The methods of industrial and municipal wastewater treatment have already achieved a high standard by combining biological and mechanical processes and additional treatment steps for the elimination of phosphorus and nitrogen (see Chapter 10). However, the microbiological quality of effluents is still a burden for surface waters. Pathogens like bacteria, viruses and parasites are a problem, particularly for bathing waters in summer, or in areas with drinking water reservoirs. There are different standards in effect, such as the EU Water Framework Directive (EU 2000) with the aim to reach a high ecological water quality by 2015, or the EEC Council Directive 76/160/EEC of 8 December 1975 concerning the quality of bathing waters (EEC 1991; Table 12.6).
Ultra- and microfiltration are of high interest as a post-treatment method after sedimentation, and recently, as an alternative to the traditional gravity settlers used in municipal wastewater treatment to meet the quality standards mentioned above.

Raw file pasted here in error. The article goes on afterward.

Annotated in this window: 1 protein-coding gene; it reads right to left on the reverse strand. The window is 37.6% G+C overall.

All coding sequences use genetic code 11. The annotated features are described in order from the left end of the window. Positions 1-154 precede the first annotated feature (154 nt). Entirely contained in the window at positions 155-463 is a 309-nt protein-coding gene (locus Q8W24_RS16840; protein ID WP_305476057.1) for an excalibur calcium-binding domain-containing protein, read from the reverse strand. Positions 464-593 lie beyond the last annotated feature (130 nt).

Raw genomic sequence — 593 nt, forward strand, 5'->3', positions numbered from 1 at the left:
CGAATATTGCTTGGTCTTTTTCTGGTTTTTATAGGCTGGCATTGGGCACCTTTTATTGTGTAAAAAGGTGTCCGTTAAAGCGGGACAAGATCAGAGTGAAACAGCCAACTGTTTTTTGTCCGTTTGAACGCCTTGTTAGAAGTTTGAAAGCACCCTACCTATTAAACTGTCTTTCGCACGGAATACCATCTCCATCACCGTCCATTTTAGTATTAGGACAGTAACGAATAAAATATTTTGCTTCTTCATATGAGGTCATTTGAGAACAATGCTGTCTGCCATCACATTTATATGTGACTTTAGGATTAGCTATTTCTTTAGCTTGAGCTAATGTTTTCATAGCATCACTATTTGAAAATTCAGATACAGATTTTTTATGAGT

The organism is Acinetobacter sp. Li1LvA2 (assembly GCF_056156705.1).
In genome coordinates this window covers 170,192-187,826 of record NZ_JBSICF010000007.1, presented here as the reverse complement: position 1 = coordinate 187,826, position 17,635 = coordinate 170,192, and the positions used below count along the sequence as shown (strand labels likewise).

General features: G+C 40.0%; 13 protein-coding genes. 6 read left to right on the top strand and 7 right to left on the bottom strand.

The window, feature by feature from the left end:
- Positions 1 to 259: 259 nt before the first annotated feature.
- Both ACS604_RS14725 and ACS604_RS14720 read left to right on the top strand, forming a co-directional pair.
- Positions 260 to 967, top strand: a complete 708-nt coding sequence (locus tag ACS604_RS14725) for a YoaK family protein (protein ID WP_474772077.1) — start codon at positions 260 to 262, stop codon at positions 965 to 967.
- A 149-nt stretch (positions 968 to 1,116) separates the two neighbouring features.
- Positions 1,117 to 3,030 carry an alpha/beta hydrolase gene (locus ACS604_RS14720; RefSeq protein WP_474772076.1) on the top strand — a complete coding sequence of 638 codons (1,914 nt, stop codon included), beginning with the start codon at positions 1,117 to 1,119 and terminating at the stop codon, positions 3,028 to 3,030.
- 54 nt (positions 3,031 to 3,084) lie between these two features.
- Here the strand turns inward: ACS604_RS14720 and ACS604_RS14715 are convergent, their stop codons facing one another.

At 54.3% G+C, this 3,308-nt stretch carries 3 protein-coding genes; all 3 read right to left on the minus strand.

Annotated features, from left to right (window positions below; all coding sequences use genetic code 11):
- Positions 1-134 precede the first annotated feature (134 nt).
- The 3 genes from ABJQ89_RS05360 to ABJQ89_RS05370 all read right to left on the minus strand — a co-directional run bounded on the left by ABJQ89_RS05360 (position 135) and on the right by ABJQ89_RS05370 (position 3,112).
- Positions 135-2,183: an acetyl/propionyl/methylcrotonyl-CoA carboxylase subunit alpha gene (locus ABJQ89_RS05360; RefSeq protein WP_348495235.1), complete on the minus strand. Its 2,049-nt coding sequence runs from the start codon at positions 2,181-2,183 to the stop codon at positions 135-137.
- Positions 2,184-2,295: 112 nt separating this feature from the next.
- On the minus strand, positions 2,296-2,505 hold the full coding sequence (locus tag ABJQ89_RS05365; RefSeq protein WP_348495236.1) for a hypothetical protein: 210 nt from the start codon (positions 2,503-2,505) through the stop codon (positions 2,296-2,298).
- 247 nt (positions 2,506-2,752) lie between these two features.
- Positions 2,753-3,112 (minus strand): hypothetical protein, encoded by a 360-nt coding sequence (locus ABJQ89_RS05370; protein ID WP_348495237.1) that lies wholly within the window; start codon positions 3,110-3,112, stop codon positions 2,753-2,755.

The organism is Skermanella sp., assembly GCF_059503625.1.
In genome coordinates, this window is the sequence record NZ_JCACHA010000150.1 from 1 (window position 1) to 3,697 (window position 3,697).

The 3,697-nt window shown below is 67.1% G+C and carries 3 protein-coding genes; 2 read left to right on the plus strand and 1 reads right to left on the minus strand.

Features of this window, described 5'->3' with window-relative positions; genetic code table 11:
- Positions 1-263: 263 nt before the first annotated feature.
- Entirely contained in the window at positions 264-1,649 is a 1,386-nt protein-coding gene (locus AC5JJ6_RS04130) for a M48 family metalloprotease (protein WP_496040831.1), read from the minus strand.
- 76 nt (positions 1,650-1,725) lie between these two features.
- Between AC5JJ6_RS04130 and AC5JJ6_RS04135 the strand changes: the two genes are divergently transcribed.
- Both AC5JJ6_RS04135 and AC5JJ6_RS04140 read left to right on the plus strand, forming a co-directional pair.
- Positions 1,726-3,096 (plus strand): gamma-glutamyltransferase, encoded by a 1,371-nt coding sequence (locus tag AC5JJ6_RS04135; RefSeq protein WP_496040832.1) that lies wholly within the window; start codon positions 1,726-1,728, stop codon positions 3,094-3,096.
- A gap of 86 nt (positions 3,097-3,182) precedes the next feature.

The high efficiency of membrane systems as a final treatment in municipal WWTP was investigated and proven by Altmann et al. (1995) in Berlin-Ruhleben. In pilot-scale experiments, five different membrane systems were investigated in combination with phosphate precipitation. Microorganisms were found to be eliminated by a factor of several orders of magnitude and viruses were typically adsorbed on suspended solids, which were eliminated (see Fig. 12.10 in Section 12.5.2). An alternative is to couple biological treatment with sand filtration.
Table 12.6 Requirements for post treatment of effluents from WWTP Microbiological Standard in EEC Council Directive 76/160/EEC of 8 December 1975 concerning the quality of bathing water (EEC 1991).
Parameter Imperative value Guide value
Total coliform bacteria 500 10000
Fecal coliform bacteria 100 2000
Salmonella - 0
Bowel viruses - 0
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